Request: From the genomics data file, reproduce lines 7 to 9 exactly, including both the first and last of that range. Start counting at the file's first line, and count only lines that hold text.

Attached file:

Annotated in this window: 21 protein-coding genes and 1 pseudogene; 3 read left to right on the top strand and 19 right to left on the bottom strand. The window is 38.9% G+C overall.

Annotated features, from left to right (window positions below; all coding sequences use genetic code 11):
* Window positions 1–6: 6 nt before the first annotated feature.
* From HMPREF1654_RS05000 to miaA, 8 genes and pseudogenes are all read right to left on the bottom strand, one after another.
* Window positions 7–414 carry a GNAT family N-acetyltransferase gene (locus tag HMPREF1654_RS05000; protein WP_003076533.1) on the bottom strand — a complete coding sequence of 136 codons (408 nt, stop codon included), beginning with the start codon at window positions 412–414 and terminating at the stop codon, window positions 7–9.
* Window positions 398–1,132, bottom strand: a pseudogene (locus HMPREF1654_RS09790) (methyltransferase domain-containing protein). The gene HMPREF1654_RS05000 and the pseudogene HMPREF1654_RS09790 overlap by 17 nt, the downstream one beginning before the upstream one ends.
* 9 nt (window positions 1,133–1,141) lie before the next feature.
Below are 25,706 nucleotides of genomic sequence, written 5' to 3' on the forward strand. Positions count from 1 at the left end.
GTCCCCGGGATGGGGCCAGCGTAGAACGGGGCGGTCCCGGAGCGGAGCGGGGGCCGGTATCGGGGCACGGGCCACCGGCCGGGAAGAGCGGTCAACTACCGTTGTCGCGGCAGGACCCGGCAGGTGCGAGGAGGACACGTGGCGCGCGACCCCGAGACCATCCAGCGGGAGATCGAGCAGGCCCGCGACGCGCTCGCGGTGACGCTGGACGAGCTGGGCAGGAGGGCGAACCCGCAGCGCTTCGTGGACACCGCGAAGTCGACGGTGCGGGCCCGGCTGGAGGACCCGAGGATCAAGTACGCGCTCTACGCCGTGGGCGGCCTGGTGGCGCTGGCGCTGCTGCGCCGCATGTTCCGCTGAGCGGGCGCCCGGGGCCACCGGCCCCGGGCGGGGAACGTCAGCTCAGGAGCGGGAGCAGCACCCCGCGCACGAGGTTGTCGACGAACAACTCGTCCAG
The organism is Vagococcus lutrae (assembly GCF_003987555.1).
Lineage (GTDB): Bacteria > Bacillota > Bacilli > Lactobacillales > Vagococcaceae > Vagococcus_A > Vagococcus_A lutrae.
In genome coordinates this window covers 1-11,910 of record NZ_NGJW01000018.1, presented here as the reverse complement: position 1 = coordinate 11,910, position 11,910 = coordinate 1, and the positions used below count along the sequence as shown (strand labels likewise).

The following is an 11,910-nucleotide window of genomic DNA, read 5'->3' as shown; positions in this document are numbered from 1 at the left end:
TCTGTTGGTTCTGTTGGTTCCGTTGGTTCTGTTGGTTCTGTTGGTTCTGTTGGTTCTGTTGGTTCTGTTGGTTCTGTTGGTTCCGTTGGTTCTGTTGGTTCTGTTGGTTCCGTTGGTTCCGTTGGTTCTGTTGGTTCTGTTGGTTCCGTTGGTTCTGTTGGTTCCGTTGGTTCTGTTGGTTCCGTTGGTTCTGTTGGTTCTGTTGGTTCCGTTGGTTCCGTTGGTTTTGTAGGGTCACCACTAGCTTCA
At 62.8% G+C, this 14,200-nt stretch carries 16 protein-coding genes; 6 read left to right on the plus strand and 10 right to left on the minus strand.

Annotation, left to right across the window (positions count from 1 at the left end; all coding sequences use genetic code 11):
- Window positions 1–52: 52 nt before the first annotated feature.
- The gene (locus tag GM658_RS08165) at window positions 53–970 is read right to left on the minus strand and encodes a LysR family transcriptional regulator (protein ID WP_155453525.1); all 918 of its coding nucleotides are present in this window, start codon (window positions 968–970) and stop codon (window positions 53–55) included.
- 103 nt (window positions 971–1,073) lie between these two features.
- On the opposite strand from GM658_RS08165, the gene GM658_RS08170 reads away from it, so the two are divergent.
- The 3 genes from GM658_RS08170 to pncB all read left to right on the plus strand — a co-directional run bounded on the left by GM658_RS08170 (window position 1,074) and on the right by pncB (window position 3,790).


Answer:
* 9 nt (window positions 1,133–1,141) lie before the next feature.
Below are 25,706 nucleotides of genomic sequence, written 5' to 3' on the forward strand. Positions count from 1 at the left end.
GTCCCCGGGATGGGGCCAGCGTAGAACGGGGCGGTCCCGGAGCGGAGCGGGGGCCGGTATCGGGGCACGGGCCACCGGCCGGGAAGAGCGGTCAACTACCGTTGTCGCGGCAGGACCCGGCAGGTGCGAGGAGGACACGTGGCGCGCGACCCCGAGACCATCCAGCGGGAGATCGAGCAGGCCCGCGACGCGCTCGCGGTGACGCTGGACGAGCTGGGCAGGAGGGCGAACCCGCAGCGCTTCGTGGACACCGCGAAGTCGACGGTGCGGGCCCGGCTGGAGGACCCGAGGATCAAGTACGCGCTCTACGCCGTGGGCGGCCTGGTGGCGCTGGCGCTGCTGCGCCGCATGTTCCGCTGAGCGGGCGCCCGGGGCCACCGGCCCCGGGCGGGGAACGTCAGCTCAGGAGCGGGAGCAGCACCCCGCGCACGAGGTTGTCGACGAACAACTCGTCCAG